Working on trying to find an answer to this question, I realised that the real battle going on in Africa, is not between the West and the East but between us Africans, who are struggling to find decent leaderships and good governance. As this series will make clear, in my view it is tribalism which has robbed us of that decent leadership for decades. Indeed, for me, giving what I have seen and heard during these two films and over the past 15 years reporting my continent, I can now say, without hesitation, that western democracy will never work in my continent - as long as we fail to de-tribalise.
For part two, (available to view here from Wednesday, September 3) I travelled to Ghana and Botswana in search of African countries that do seem to be winning the battle for good government. What was it, I wanted to know, that they have got right. What could we all learn from them?
In Ghana we saw what good leadership and governance really meant - genuinely developed democracy that seems to be working. We also looked at how they do business with outsiders, mainly the Chinese - but what impressed me the most is Ghana is s one of few, if not, the only African country which was clearly listening to its people and responding to the pressure put on them by some of the civil society groups - something very strange in my continent. Many Africans will tell you that once, we have elected our leaders, they become the "Big Men", we can no longer talk to them or hold them (the leaders) to account; any demonstration or strikes will always be met by brute force. In Ghana that does not seem to be happening.
Then to Botswana. I should say, first, that I have always wanted to go to this country, one of Africa's real success stories - to understand how they got things so right with the same minerals - diamonds, that brought a curse to my country, Sierra Leone. Here, we were able to see how, when you have a government that have the people at heart, resources can be used to benefit everyone - regardless of what tribe you belong to, the smallest or largest in the land. What really impressed me though was me though, was how they were easily able to demonstrate what a respectable, decent partnership between government and people can do for any nation.
But for me, the most important theme of these two films is tribalism. You will get what I mean when you watch, but essentially it is not just about one's own tribe, but rather being tribal, thinking tribally, taking on the characteristics of our tribal elders, only voting for the tribe. It is part of our identity but it is also our problem. This journey has clearly led me to believe that my continent and my people will never get true democracy because - as I have seen it in Kenya, in Rwanda, Uganda, Nigeria and even in my own country, Sierra Leone - what people always vote for is not the policies or principle or belief - but rather, their tribe. People do not care if this person is more competent than that person, or if she is more or less corrupt than he - if they do not belong to your tribe, you will not vote for them. My work across the continent has really made me open my eyes to this and understand what "democracy" means here. It simply means voting my tribesman, whether he is capable for the job or not - and that is why we keep producing incompetent leaders, time after time, election after election - whether funded or supported by the West or not. It is the principle that underpins everything and keeps us as we are, unable to move on, unable to take advantage of the real opportunities we have.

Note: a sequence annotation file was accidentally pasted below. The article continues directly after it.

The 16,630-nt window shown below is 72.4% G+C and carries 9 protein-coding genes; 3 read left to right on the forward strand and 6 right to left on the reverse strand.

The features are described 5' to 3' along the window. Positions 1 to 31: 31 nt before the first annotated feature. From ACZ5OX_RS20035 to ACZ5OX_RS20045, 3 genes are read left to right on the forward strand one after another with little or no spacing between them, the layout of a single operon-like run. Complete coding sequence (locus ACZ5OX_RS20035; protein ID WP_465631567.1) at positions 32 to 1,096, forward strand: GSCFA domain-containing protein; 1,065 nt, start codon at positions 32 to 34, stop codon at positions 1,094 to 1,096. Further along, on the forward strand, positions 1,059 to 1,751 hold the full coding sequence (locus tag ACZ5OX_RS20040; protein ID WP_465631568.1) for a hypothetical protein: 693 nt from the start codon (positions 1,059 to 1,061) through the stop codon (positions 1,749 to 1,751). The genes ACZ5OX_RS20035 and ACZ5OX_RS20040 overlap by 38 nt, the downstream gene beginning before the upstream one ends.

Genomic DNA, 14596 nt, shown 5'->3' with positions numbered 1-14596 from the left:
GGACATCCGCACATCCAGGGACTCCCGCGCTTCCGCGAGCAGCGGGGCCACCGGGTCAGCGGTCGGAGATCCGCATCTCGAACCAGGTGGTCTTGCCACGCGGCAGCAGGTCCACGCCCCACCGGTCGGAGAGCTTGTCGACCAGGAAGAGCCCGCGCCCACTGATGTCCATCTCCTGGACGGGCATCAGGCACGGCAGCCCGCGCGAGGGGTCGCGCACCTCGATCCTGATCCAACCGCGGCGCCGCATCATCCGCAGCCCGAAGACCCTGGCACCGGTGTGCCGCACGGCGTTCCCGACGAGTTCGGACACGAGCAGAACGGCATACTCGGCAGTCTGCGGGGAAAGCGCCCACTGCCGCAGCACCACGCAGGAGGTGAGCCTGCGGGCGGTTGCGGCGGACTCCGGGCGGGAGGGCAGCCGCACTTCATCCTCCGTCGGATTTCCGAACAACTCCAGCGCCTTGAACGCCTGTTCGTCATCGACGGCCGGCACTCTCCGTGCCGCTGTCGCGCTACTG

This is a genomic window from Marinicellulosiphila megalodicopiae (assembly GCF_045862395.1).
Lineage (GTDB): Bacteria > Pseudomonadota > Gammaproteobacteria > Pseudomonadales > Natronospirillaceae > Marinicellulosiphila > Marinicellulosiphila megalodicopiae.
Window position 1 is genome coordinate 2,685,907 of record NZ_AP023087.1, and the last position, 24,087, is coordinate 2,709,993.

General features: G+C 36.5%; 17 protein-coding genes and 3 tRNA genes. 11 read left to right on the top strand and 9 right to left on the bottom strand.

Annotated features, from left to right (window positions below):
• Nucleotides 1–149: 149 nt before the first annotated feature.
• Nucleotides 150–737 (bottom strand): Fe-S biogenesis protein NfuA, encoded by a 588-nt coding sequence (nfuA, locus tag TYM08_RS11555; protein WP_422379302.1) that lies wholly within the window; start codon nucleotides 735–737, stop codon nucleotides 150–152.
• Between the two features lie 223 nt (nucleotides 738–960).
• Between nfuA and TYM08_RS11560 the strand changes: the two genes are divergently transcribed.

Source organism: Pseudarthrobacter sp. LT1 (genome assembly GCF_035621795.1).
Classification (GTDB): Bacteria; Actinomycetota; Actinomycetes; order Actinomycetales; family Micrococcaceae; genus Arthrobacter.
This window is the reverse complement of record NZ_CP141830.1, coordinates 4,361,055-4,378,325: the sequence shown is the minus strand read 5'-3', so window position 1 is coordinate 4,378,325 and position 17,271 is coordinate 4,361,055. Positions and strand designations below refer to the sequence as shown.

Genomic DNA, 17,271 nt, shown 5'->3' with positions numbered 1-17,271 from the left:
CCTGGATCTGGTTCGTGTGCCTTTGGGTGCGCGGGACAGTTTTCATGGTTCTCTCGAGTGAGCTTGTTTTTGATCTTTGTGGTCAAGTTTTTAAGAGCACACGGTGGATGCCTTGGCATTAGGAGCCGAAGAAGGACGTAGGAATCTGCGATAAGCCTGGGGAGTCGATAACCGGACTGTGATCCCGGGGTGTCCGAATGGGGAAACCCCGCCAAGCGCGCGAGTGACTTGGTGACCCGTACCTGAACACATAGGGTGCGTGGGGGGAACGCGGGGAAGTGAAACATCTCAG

This series, The Battle For Africa has taught me that as long as we do not have good governments, as long as we keep voting governments that keeps ruling only their tribes and parties instead of serving the national interest of all the people (big or small tribes like the Ogiyek tribe which is almost disappearing in Kenya), the African continent will know no peace and its people will keep leaving their land for better opportunities elsewhere.